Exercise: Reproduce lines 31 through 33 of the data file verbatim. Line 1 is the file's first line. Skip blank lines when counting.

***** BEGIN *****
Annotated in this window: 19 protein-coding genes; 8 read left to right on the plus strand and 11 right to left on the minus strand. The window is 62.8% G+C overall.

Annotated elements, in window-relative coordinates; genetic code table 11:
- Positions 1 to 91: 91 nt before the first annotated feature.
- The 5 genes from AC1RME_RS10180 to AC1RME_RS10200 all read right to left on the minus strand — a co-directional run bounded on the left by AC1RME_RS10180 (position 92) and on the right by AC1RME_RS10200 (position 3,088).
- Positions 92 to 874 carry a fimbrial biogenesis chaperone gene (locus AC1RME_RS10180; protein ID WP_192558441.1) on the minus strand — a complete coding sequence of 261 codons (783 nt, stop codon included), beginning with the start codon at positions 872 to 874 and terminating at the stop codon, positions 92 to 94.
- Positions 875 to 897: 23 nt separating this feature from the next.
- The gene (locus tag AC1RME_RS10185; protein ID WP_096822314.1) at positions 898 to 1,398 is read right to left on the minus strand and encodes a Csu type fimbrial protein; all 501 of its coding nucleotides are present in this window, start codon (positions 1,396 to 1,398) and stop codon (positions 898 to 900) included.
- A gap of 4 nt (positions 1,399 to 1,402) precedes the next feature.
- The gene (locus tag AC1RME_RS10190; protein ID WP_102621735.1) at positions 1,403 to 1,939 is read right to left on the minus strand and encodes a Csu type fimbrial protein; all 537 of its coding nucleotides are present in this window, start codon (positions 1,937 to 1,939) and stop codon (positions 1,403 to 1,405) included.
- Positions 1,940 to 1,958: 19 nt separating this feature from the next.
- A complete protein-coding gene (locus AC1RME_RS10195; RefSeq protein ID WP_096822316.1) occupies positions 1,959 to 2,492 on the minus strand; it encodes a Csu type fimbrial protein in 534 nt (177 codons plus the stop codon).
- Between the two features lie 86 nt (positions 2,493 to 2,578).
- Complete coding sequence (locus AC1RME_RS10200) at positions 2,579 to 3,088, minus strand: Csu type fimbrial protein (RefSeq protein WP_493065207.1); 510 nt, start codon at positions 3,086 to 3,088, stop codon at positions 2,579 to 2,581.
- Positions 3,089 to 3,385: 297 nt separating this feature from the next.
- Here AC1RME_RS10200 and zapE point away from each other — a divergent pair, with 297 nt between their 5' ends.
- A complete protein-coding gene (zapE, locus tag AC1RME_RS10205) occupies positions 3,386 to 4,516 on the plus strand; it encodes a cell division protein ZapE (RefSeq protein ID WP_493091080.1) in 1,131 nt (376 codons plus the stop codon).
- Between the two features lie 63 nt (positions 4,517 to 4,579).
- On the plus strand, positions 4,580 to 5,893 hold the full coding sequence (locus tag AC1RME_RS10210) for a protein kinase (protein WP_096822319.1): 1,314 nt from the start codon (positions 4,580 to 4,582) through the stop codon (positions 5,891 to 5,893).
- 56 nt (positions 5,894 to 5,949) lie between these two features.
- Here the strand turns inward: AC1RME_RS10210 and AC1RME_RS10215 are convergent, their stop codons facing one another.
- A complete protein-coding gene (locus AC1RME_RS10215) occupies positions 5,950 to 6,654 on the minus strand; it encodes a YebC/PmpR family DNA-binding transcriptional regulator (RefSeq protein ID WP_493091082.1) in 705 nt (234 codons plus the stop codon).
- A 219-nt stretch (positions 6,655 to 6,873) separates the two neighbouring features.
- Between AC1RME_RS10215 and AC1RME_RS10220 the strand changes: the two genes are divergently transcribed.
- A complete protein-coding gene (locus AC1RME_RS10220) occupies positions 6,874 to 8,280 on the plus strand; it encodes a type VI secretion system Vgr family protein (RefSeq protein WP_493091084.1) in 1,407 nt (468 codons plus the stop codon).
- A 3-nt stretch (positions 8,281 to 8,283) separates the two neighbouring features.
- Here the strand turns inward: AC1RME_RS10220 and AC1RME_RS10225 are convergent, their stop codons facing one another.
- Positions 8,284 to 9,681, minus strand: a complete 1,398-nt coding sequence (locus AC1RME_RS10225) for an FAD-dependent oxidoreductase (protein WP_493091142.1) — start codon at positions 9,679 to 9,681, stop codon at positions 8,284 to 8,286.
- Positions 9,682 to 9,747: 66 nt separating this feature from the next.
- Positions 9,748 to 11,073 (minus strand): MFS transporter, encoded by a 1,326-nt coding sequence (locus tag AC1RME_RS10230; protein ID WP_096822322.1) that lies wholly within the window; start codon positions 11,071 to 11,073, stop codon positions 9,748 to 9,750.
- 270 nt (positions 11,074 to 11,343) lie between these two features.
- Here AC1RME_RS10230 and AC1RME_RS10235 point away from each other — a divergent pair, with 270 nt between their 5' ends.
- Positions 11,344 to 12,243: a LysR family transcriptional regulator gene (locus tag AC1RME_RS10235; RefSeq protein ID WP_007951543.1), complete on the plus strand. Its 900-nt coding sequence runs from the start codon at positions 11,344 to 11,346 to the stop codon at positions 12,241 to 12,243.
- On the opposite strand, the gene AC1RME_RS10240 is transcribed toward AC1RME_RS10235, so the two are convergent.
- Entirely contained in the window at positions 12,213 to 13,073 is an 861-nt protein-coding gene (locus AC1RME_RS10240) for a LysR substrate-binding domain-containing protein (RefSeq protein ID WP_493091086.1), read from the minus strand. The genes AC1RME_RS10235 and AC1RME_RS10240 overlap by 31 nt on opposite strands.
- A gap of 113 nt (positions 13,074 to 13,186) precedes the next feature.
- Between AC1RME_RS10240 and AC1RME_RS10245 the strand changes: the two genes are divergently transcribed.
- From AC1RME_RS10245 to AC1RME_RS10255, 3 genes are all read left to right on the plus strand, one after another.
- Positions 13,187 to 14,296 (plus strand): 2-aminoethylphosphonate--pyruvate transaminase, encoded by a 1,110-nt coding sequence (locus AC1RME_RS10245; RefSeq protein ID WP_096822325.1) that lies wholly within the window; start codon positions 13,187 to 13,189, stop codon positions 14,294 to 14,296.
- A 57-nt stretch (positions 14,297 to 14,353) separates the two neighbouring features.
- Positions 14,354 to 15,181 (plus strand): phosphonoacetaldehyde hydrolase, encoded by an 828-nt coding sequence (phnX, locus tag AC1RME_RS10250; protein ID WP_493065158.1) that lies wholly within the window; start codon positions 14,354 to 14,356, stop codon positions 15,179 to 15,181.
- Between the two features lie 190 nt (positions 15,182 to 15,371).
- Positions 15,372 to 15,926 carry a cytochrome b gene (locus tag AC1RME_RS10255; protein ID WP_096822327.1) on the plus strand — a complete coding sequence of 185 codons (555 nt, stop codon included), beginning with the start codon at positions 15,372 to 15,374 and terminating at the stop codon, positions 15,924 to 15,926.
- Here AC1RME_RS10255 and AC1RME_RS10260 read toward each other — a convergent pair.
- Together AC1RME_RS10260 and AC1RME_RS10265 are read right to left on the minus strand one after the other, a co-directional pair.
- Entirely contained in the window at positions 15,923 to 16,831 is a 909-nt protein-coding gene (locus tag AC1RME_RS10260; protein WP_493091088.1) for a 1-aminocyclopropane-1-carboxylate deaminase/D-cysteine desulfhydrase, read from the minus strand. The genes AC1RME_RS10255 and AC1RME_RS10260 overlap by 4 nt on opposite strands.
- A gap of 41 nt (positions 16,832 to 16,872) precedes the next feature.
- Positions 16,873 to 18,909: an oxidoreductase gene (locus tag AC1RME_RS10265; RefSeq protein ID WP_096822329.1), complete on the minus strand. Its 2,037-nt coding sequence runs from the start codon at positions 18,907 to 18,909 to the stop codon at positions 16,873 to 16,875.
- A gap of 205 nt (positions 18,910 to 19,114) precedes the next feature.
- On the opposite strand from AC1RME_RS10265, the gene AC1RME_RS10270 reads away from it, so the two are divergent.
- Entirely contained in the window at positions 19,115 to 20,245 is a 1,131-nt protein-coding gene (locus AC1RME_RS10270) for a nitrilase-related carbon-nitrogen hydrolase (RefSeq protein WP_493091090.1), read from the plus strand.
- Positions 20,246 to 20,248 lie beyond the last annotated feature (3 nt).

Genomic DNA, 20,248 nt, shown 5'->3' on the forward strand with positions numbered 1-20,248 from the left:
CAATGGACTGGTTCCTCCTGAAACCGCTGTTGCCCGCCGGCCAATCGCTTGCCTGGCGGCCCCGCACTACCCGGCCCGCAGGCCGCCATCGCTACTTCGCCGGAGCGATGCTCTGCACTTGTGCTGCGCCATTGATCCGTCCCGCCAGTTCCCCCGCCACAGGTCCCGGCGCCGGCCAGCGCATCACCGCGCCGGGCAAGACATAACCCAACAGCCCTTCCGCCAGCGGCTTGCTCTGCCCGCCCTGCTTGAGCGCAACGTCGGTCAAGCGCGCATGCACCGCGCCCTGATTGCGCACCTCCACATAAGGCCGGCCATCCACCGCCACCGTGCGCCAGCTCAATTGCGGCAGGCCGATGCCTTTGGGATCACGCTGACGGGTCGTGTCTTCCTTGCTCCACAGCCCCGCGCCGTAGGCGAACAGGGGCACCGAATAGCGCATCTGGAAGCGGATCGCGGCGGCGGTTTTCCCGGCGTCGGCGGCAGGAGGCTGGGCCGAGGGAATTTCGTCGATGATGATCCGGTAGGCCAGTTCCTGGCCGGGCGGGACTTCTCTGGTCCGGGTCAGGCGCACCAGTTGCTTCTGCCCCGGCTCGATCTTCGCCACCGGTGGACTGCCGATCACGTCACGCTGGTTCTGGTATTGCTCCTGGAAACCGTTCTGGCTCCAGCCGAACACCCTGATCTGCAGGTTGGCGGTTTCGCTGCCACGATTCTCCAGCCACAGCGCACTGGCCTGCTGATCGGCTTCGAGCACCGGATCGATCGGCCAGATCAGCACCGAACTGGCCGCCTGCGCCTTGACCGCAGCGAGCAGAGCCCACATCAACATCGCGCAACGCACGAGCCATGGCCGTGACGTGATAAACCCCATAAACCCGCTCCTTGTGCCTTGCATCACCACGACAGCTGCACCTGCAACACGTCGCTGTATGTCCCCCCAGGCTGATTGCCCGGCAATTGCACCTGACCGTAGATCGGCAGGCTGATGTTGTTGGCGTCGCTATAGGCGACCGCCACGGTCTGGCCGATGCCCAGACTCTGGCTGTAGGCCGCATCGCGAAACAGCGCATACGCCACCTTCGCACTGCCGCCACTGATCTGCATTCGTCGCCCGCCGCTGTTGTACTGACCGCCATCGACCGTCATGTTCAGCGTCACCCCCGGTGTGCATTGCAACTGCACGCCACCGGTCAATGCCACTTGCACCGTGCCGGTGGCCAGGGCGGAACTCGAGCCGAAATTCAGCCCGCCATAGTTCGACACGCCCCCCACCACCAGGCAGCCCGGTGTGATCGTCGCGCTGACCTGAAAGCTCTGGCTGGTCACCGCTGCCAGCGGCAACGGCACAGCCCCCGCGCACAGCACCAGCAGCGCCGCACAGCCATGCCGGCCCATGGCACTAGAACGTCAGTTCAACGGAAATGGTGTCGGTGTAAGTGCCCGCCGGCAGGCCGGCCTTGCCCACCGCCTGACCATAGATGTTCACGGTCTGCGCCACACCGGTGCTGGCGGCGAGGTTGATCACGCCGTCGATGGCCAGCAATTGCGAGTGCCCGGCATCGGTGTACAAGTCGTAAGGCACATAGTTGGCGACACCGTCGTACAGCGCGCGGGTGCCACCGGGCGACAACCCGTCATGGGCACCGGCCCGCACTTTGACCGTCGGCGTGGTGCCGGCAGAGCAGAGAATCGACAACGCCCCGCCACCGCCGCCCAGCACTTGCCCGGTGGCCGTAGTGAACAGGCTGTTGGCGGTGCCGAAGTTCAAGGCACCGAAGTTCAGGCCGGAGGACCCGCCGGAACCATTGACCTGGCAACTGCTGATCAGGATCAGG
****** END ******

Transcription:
- Here AC1RME_RS10230 and AC1RME_RS10235 point away from each other — a divergent pair, with 270 nt between their 5' ends.
- Positions 11,344 to 12,243: a LysR family transcriptional regulator gene (locus tag AC1RME_RS10235; RefSeq protein ID WP_007951543.1), complete on the plus strand. Its 900-nt coding sequence runs from the start codon at positions 11,344 to 11,346 to the stop codon at positions 12,241 to 12,243.
- On the opposite strand, the gene AC1RME_RS10240 is transcribed toward AC1RME_RS10235, so the two are convergent.